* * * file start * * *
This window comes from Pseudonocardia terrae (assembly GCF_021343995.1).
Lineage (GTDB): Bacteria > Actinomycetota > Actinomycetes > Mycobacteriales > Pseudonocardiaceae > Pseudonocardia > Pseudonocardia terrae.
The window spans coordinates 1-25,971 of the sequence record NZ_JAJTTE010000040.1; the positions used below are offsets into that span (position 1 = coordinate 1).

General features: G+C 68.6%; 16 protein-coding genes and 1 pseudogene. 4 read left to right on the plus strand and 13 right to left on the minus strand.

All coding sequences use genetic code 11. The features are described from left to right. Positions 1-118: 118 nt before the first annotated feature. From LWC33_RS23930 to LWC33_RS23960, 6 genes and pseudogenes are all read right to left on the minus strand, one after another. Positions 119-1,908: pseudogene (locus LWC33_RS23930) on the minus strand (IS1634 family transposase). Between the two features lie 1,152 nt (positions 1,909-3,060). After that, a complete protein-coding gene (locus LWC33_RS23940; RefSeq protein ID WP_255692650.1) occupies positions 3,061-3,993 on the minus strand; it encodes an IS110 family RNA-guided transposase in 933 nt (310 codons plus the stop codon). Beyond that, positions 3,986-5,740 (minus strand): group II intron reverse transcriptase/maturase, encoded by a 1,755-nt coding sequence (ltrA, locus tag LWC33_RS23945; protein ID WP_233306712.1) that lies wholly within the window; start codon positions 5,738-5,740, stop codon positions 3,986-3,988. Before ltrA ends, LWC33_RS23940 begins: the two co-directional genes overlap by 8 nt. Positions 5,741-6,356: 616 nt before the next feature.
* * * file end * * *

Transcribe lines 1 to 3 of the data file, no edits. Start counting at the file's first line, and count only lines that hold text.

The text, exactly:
This window comes from Pseudonocardia terrae (assembly GCF_021343995.1).
Lineage (GTDB): Bacteria > Actinomycetota > Actinomycetes > Mycobacteriales > Pseudonocardiaceae > Pseudonocardia > Pseudonocardia terrae.
The window spans coordinates 1-25,971 of the sequence record NZ_JAJTTE010000040.1; the positions used below are offsets into that span (position 1 = coordinate 1).